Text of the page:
• They really need at least to implement groups and subscribable tags to posts if they want to compete.

    • How are group setups all that different from g+ circles? Not being argumentative, but rather, curious....
    • by slyrat (1143997)
      I agree, it will be nice when facebook does this in a good way.
  • by AngryDeuce (2205124) on Monday October 10, 2011 @12:16PM (#37665856)
    But in the end, I quit just like I did with Facebook a year ago. Social Networking is fucking boring when the people being the most social are retards.
  • by idealego (32141) on Monday October 10, 2011 @12:17PM (#37665866)

    Many of the early adopters out there are Google Apps users, and yet we still can't use our Google Apps accounts with Google+. I've heard many good things about Google+ but am still waiting for Google to allow me to use it.

    And I'm not interested in managing yet another account just to try out Google+.

    • That is my problem as well. I pay Google money every month for a business account and yet we are the only group that can't make a profile or use Google+. It is almost like they don't really want to succeed.

  • by jDeepbeep (913892) on Monday October 10, 2011 @12:18PM (#37665894)
    Is this another "study" that doesn't include any clicks to the service from the black Google bar, or from within the service itself, or from mobile devices, or based on counting only public posts? Meh. Next.
  • Why does it have to be an "either or" situation here? Wouldn't there be a point in the two providing interoperability, so people can use whatever they choose?

    I mean, in the early days of telephony there were separate networks that didn't interoperate, and you had to have two or more phones on your wall to reach everyone who had a phone. Then they wisened up and figured out that they lost more on competing the hard way than they did on cooperating and competing at the same time.

    Anyhow, Google+ wasn't even

  • The main complaints I see from people about Google+ has nothing to do with the site itself. It is that there aren't enough of their contacts on it.

    Facebook is long past the early adopter stage. It has managed to capture the market of the vast majority, who are not like the early adopters, aren't looking for the next best thing, and are resistant to change. They are an anchor that keep many people on Facebook who would prefer to go to Google+ and take everyone with them.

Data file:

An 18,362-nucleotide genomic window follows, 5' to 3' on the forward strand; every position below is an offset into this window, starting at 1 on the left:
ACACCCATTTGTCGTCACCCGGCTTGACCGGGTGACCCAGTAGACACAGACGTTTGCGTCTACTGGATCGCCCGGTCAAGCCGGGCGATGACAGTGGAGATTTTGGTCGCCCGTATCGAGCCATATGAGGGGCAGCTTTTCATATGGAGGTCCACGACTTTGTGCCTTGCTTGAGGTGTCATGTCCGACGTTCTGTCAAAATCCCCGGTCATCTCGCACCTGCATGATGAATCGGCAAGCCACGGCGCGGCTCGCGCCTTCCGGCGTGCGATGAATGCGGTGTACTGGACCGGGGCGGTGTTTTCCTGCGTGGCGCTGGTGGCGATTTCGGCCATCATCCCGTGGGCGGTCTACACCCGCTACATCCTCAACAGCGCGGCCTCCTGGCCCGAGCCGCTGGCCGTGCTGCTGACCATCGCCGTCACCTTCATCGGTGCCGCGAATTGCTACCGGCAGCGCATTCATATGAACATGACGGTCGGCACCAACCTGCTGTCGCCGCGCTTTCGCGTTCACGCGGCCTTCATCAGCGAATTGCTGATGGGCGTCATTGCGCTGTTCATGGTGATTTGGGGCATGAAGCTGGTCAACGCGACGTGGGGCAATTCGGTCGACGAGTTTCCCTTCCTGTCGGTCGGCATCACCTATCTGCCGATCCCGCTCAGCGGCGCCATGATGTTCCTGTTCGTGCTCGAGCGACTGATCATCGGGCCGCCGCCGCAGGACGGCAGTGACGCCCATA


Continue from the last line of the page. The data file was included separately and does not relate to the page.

They have to either appeal to the ma

  • by ZorinLynx (31751) on Monday October 10, 2011 @12:23PM (#37665994) Homepage

    My friends and I joined G+ rather quickly upon its inception. We started having fun on it. It was great.

    Then some of our accounts started getting suspended because of violations of a questionable "names policy". The policy said to use the name that people know you by, and those are the names we all used. Apparently that wasn't good enough for Google, though; they suspended accounts anyway, even some with "real looking" Western style names. Once enough people got suspended, the remaining batch of folks that didn't got pissed off that their friends were kicked off the service, and they left voluntarily.

    Their name policy was unclear, and people would even get their names approved only to get suspended again later on by a different overzealous admin. It was chaos.

    I think the lesson to be learned here is don't alienate your users, ESPECIALLY early adopters. We can make or break a social network.

    Facebook may require real names, but at least they were absolutely clear about this from the start. They were not wishy-washy, and didn't mass-suspend new accounts like G+ did.

  • I was annoyed when they took away the +Hoyt option from my gmail.com interface and moved it to google.com.

    And how to use some of the features is not obvious, at least to me.

    A friend has commented that it appears to him that G+ is populated by Linux users and photography enthusiasts. Perhaps G+ is better targeted to specialty communities than grandmothers and the unwashed masses.

  • Don't use either Facebook or Google+, and wait just a wee bit longer for Diaspora to exit beta.